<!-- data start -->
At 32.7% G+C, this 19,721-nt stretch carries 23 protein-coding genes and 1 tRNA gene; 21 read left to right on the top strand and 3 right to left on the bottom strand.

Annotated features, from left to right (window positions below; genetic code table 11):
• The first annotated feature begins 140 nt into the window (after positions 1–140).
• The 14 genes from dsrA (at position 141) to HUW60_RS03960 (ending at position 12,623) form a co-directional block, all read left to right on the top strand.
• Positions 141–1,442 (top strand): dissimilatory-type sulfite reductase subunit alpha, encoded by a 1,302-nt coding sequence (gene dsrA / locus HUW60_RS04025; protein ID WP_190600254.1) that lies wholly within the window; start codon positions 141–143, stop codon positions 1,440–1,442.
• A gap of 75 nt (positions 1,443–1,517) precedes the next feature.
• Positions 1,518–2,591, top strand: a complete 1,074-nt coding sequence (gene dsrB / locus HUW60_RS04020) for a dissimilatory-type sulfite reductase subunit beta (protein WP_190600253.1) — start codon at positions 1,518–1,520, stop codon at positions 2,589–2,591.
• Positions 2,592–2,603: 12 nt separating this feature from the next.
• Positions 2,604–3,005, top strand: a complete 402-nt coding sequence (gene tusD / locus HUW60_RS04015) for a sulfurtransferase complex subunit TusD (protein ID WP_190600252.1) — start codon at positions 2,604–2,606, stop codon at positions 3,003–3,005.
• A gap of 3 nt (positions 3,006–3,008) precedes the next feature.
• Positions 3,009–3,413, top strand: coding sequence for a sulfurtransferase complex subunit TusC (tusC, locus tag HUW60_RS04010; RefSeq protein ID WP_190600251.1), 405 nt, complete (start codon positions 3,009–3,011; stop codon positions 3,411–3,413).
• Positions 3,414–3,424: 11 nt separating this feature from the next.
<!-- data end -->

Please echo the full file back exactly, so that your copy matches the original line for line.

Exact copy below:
At 32.7% G+C, this 19,721-nt stretch carries 23 protein-coding genes and 1 tRNA gene; 21 read left to right on the top strand and 3 right to left on the bottom strand.

Annotated features, from left to right (window positions below; genetic code table 11):
• The first annotated feature begins 140 nt into the window (after positions 1–140).
• The 14 genes from dsrA (at position 141) to HUW60_RS03960 (ending at position 12,623) form a co-directional block, all read left to right on the top strand.
• Positions 141–1,442 (top strand): dissimilatory-type sulfite reductase subunit alpha, encoded by a 1,302-nt coding sequence (gene dsrA / locus HUW60_RS04025; protein ID WP_190600254.1) that lies wholly within the window; start codon positions 141–143, stop codon positions 1,440–1,442.
• A gap of 75 nt (positions 1,443–1,517) precedes the next feature.
• Positions 1,518–2,591, top strand: a complete 1,074-nt coding sequence (gene dsrB / locus HUW60_RS04020) for a dissimilatory-type sulfite reductase subunit beta (protein WP_190600253.1) — start codon at positions 1,518–1,520, stop codon at positions 2,589–2,591.
• Positions 2,592–2,603: 12 nt separating this feature from the next.
• Positions 2,604–3,005, top strand: a complete 402-nt coding sequence (gene tusD / locus HUW60_RS04015) for a sulfurtransferase complex subunit TusD (protein ID WP_190600252.1) — start codon at positions 2,604–2,606, stop codon at positions 3,003–3,005.
• A gap of 3 nt (positions 3,006–3,008) precedes the next feature.
• Positions 3,009–3,413, top strand: coding sequence for a sulfurtransferase complex subunit TusC (tusC, locus tag HUW60_RS04010; RefSeq protein ID WP_190600251.1), 405 nt, complete (start codon positions 3,009–3,011; stop codon positions 3,411–3,413).
• Positions 3,414–3,424: 11 nt separating this feature from the next.